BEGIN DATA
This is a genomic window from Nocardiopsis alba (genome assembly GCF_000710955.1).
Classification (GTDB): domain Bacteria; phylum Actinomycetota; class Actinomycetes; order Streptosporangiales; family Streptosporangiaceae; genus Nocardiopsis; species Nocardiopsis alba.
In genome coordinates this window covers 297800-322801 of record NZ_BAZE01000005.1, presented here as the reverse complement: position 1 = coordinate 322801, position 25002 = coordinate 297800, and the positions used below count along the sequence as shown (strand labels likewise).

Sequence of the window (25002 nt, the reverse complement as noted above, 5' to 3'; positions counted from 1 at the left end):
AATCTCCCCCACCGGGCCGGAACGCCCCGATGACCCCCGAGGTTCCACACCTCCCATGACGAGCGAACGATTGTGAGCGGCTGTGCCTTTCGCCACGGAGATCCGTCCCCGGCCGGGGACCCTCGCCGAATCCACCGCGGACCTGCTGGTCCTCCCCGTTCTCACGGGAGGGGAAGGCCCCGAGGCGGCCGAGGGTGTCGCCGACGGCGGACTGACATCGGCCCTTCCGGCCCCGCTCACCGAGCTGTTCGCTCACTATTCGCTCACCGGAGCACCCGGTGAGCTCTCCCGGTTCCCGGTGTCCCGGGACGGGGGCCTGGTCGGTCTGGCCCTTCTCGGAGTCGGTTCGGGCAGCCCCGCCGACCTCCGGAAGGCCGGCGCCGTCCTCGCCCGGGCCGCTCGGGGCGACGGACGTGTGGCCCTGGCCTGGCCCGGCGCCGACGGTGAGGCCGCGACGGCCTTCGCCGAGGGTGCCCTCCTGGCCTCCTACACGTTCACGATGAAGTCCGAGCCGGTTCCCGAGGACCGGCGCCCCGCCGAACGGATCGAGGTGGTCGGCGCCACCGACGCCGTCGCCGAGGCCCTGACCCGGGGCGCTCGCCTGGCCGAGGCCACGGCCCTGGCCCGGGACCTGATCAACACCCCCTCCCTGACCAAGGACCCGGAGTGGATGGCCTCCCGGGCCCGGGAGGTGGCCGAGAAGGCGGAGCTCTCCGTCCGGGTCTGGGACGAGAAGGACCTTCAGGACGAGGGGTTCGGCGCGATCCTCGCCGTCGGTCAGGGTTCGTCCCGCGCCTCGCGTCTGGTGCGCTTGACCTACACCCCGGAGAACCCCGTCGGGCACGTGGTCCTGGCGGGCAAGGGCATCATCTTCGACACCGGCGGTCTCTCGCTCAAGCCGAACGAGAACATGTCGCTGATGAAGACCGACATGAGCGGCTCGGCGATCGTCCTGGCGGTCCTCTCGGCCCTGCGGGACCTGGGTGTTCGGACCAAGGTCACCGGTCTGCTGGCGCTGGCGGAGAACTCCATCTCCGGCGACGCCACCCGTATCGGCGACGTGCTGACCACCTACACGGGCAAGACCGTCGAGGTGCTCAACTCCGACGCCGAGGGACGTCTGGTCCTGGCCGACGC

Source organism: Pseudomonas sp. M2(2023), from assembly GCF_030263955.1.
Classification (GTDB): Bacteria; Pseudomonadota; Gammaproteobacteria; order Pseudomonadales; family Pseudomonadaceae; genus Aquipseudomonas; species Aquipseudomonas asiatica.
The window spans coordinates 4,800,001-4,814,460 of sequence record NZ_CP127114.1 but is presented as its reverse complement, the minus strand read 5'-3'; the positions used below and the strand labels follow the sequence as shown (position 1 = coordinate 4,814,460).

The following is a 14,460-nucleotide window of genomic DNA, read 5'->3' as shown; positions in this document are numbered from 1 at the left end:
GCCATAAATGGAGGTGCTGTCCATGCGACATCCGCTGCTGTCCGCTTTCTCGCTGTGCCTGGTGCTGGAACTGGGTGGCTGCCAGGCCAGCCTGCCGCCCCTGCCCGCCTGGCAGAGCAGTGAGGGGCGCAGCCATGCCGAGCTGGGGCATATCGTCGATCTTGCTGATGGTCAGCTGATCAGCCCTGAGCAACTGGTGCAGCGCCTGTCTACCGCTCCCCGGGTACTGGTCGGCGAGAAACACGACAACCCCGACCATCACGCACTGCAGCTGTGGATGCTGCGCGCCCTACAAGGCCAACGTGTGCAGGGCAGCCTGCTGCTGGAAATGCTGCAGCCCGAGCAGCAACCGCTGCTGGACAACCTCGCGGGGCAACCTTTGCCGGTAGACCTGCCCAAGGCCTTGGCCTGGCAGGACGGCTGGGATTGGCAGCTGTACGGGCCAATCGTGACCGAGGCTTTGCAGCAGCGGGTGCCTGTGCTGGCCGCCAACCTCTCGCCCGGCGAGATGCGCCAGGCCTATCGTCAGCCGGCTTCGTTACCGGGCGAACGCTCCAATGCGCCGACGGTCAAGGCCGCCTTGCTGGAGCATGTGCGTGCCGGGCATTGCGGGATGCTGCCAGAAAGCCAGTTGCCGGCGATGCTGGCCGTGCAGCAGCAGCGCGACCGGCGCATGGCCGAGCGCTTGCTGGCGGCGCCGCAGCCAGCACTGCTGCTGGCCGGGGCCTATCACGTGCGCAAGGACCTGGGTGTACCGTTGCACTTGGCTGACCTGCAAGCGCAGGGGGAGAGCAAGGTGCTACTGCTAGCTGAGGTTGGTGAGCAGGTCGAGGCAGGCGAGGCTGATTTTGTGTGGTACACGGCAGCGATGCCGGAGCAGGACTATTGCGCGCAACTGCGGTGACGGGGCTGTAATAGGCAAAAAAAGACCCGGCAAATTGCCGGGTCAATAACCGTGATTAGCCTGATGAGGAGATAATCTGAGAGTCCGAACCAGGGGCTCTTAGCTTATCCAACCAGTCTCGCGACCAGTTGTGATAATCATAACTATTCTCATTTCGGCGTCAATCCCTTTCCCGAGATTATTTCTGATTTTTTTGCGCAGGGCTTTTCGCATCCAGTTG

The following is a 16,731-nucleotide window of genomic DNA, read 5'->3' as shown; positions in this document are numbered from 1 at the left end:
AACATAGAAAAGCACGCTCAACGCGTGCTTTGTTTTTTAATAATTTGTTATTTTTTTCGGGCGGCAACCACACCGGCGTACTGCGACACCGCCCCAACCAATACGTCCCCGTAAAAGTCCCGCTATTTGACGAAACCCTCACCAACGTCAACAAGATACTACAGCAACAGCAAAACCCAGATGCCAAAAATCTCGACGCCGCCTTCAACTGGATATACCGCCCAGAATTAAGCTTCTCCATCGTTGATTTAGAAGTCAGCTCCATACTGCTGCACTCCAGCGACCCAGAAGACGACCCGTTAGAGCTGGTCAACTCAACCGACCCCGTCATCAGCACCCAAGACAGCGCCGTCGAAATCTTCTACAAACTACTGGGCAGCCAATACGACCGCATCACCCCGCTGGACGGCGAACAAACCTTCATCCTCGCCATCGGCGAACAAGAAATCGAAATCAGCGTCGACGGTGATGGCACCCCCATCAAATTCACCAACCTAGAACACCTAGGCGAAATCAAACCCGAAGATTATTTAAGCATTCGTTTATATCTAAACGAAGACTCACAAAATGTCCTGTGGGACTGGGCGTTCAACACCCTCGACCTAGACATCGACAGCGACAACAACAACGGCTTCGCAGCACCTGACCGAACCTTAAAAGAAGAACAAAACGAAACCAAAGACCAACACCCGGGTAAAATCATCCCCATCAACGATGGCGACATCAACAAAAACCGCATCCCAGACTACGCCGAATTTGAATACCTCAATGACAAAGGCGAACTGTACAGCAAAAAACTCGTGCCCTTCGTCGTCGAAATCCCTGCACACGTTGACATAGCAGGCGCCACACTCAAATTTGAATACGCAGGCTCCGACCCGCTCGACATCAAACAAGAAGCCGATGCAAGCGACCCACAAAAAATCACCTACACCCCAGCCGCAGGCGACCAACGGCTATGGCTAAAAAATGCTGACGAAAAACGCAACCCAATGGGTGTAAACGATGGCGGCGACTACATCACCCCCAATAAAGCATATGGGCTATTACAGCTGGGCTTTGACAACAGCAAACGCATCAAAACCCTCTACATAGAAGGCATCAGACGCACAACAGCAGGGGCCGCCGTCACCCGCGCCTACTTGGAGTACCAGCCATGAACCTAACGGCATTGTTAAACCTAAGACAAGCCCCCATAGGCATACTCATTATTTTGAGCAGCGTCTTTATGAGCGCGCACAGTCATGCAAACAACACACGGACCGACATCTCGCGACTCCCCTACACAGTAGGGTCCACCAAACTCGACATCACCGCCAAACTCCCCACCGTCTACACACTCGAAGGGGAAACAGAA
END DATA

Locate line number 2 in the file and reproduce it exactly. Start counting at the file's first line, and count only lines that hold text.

Classification (GTDB): domain Bacteria; phylum Actinomycetota; class Actinomycetes; order Streptosporangiales; family Streptosporangiaceae; genus Nocardiopsis; species Nocardiopsis alba.